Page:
Rating for Style: A-
Rating for Substance: A-
Image Transfer Review: As the supplemental material makes clear, a tremendous effort went into cleaning up a badly damaged print for this release, and it shows—the contrasts in the handsome black-and-white photography are shown off to great advantage, and the slats of light spilling into the rooms and onto the characters perfectly evoke the necessary atmosphere of noir. But even the best restorers aren't alchemists, and occasionally the picture quality looks a little dull, with some flecks in the print.
Image Transfer Grade: B+
Audio Transfer Review: Many, many clicks and other nasty bits of interference were removed for the DVD, and the movie sounds mighty fine, though of course it's still of its time, which means that the mono track has its limits. But the dialogue is all readily distinguishable, and reasonably well balanced with George Antheil's memorable score.
Audio Transfer Grade: B
Disc ExtrasStatic menu
Scene Access with 28 cues and remote access
Subtitles/Captions in English, Japanese, French, Spanish, Portuguese, Korean with remote access
1 Original Trailer(s)
2 Other Trailer(s) featuring The Lady from Shanghai, The Big Heat
Extras Review: In a Lonely Place: Revisited (20m:23s) is an informative documentary hosted by Curtis Hanson, who's a big fan of the movie, as evidenced in his professional life in his direction of L.A. Confidential—he says about the film that he "was both frightened by it and drawn to its almost hypnotic power." Hanson visits the West Hollywood apartment complex, Ray's first home in L.A., that served as the model for the set built on a Columbia soundstage. He's full of great information (e.g., Ray studied architecture with Frank Lloyd Wright), and briefly discusses an original ending that was shot and discarded. (Too much to hope for, I guess, for that to be included on this disc.)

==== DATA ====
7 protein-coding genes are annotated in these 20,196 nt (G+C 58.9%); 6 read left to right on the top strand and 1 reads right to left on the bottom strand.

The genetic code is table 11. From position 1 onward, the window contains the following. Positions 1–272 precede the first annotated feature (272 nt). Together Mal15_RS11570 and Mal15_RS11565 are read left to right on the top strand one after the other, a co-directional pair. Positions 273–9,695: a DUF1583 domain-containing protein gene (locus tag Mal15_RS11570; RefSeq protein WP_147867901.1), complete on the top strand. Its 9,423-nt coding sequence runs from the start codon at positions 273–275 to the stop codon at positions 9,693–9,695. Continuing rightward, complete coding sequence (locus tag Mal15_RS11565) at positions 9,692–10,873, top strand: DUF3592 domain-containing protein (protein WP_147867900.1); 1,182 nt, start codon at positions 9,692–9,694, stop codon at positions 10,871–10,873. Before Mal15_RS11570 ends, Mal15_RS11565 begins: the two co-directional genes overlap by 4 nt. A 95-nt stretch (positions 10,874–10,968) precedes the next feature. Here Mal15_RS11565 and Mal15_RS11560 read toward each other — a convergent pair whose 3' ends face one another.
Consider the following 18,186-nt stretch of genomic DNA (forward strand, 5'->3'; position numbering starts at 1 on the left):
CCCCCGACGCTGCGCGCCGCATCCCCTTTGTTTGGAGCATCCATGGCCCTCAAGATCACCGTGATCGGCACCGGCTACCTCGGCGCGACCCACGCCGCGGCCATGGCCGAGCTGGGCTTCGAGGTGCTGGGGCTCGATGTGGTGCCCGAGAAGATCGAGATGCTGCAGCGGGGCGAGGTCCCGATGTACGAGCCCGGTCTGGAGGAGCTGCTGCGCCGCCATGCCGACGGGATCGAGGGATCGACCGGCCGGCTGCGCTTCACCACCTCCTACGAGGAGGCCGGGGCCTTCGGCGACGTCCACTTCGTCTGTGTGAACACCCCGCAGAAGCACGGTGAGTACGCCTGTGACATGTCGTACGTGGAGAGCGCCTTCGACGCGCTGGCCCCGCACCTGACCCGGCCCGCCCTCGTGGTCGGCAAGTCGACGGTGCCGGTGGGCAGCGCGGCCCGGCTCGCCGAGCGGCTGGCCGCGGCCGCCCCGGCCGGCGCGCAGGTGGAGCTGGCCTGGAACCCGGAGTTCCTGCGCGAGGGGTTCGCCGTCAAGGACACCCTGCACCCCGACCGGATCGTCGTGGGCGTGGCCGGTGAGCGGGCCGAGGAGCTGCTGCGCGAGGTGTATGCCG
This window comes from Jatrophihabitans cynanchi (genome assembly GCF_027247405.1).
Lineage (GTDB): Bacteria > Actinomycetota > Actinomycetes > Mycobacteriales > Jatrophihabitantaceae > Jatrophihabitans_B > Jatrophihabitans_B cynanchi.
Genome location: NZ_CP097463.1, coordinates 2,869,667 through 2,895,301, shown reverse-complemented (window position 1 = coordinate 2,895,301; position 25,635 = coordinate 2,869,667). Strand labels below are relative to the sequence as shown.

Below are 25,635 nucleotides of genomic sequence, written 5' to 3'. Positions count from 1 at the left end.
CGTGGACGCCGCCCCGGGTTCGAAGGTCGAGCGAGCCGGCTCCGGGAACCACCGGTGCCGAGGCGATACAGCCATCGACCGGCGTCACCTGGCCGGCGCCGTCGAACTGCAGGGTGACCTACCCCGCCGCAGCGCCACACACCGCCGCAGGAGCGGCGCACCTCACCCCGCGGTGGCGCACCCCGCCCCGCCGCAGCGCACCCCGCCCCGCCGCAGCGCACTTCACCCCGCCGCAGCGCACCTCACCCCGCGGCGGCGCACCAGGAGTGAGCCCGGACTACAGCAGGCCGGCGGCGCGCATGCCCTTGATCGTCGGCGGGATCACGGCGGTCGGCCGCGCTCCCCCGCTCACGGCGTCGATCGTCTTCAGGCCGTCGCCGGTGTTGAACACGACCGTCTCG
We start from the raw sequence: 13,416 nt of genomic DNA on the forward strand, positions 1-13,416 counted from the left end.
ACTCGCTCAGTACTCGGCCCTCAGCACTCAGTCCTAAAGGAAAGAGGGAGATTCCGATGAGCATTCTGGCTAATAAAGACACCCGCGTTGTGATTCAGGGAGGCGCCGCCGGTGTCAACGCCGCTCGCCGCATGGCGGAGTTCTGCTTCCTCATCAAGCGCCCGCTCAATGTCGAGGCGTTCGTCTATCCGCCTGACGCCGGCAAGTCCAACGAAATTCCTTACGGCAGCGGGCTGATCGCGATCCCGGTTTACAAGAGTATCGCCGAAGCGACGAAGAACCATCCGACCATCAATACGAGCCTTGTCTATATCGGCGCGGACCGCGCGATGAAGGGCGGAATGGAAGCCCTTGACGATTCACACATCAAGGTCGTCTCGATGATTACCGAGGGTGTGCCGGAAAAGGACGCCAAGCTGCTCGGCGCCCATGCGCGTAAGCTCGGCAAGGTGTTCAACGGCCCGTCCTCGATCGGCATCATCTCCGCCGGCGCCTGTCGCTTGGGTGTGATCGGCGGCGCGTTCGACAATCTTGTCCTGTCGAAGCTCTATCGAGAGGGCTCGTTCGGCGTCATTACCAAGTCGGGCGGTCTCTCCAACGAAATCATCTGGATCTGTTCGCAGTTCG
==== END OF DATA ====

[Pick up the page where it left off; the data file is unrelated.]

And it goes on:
In a Lonely Place: Restoration Story (05m:19s), is a nice, brief look at the work done on the damaged source material by Cinetech (who restored the picture) and Chace Productions (who restored the sound). There's also a look at The Bogart Collection (04m:22s), memorabilia from Bogie's films for Columbia, which also included Sahara, Dead Reckoning, The Caine Mutiny, and The Harder They Fall.
Extras Grade: C+
Final CommentsA bruising character study first and a mystery almost by accident, In a Lonely Place displays some of the finest work you'll see from its legendary leading man and underappreciated director. Sony deserves praise for taking the time and care with the extensive restoration of In a Lonely Place, which may not be a perfect movie, but is liable to haunt you nonetheless.